He stopped the Ute and opened the door. Holding his hat on to his head, he stepped into the sound of cicadas that shrilled like pushbike bells from the cane. He slammed the door louder than hed meant to and walked towards the shack. The smell of sweet ozone and the clump of his boots in the dust was alien. It was darker and smaller than he remembered. It tilted inwards a little like a sagging tent. He cleared his throat.
Hey! he called before reaching for the door. Inside it hadnt changed, and it made his chest tight to see. There should have been broken windows, mess left by kids, dust and leaks, mould on the walls. But there was not. The shack had a feeling about it like itd been waiting. There were no wildflowers in jars, it wasnt swept, there wasnt the sparkle of sand in the cracks of the floorboards, but the placement of things was just the same. It was like the last person there could have been his grommet self fifteen years ago and it made a warmth at the back of his throat. No one was there. There were no other belongings, just the old things that had lived there for ever. On a high shelf a grey elephant, a kewpie doll and a mother-of-pearl shell. The wedding-cake figurines of his parents and grandparents that had always stood on the telephone table, dustless inside their glass bell jar. There was no telephone hed forgotten that. Sat on the stack of plastic chairs in the corner, a Father Christmas with a felt body and a rubber face. The wood-burning stove that had been put together a little wrong and now and again used to chug black smoke into the room, which would have his mother up and in the doorway coughing and flapping with a tea towel. He took a step inside and heard the familiar creak of the floor. The place wouldnt recognise him this heavy or hairy. The sink was dry, with a sprinkling of dead flies upside-down in it. The beds were there too, a double and a rickety single all close together so that as a kid hed lain awake, wide-eyed at the sound of his parents at night, wondering what is that and why are they doing it? A thin blue and white striped blanket covered his old bed, tucked at the feet in the way he hated, where youd have to kick your way free, so your feet didnt pin you down.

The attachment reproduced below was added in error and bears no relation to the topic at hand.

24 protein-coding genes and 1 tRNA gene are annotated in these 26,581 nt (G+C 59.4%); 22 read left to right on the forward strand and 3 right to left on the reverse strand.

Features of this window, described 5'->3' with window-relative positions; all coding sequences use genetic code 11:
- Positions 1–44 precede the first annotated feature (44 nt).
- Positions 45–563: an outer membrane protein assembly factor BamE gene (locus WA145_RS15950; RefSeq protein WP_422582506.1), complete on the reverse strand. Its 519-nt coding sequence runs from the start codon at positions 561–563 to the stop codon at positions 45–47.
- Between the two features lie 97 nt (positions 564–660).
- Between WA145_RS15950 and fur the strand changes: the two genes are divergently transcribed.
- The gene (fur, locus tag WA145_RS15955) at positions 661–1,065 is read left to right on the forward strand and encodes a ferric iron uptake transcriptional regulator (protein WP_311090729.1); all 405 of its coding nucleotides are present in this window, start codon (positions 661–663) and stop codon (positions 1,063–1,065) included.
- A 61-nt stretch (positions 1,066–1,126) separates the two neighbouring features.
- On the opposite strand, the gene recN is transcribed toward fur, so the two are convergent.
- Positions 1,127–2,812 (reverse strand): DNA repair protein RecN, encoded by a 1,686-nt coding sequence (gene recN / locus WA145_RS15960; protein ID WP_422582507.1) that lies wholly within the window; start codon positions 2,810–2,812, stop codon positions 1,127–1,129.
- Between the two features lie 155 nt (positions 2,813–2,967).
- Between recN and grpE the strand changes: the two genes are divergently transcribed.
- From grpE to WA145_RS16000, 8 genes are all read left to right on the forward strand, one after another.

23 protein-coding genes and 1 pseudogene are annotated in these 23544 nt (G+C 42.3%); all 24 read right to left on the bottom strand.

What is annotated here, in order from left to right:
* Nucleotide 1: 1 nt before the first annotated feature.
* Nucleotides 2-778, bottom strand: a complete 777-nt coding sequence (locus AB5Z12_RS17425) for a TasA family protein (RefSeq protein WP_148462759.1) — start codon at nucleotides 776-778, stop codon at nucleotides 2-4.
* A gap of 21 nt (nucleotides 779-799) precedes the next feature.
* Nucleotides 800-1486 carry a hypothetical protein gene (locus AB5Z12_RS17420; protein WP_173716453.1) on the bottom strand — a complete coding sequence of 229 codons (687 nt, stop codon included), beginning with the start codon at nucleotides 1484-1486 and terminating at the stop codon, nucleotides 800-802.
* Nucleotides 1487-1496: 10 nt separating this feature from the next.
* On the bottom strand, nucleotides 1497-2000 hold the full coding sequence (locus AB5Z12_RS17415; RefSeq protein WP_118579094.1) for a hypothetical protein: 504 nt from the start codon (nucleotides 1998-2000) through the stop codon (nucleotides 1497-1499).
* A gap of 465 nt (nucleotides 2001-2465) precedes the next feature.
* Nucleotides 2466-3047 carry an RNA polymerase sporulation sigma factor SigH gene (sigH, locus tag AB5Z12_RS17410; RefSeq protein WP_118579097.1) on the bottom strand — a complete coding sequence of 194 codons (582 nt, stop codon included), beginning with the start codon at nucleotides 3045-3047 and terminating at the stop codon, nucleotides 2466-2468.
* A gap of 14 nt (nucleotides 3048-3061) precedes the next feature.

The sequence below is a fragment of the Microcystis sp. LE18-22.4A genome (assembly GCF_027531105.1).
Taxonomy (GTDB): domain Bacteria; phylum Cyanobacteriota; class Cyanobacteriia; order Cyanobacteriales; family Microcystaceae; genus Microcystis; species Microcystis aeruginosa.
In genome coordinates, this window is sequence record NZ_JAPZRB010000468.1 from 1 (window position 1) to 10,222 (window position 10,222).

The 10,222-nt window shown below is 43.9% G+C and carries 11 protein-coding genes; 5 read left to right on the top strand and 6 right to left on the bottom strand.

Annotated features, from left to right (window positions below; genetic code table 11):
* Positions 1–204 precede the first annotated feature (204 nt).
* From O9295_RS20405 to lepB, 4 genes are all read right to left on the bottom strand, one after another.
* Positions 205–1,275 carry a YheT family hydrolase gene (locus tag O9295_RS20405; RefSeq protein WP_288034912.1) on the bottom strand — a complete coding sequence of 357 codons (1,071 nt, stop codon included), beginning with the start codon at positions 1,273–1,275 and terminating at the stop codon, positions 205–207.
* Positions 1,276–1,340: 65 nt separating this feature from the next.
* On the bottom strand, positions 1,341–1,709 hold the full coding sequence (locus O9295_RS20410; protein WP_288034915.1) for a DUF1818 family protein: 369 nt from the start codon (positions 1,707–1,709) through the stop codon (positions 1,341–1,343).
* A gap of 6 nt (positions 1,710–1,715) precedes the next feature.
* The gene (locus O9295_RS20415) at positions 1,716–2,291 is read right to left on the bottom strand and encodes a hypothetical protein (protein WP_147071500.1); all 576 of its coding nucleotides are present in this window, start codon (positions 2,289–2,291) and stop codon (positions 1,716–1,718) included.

He dragged out the mattresses and afterwards he slung the bed frames in the back of the Ute. The idea of sleeping on either of them filled him with dread. The smell might be there, his mothers hand cream, or the witch hazel his father used for aftershave, in the days before he stopped bothering. Later it was more of a flaying than grooming. There might be particles of their skin there, he might find a long blond hair and know it was not his. They were things that needed to be forgotten about, for starters.
Excerpted from After the Fire, a Still Small Voice by Evie Wyld Copyright © 2009 by Evie Wyld. Excerpted by permission of Pantheon, a division of Random House, Inc. All rights reserved. No part of this excerpt may be reproduced or reprinted without permission in writing from the publisher.
Blood at the Root
"A gripping, timely, and important examination of American racism."
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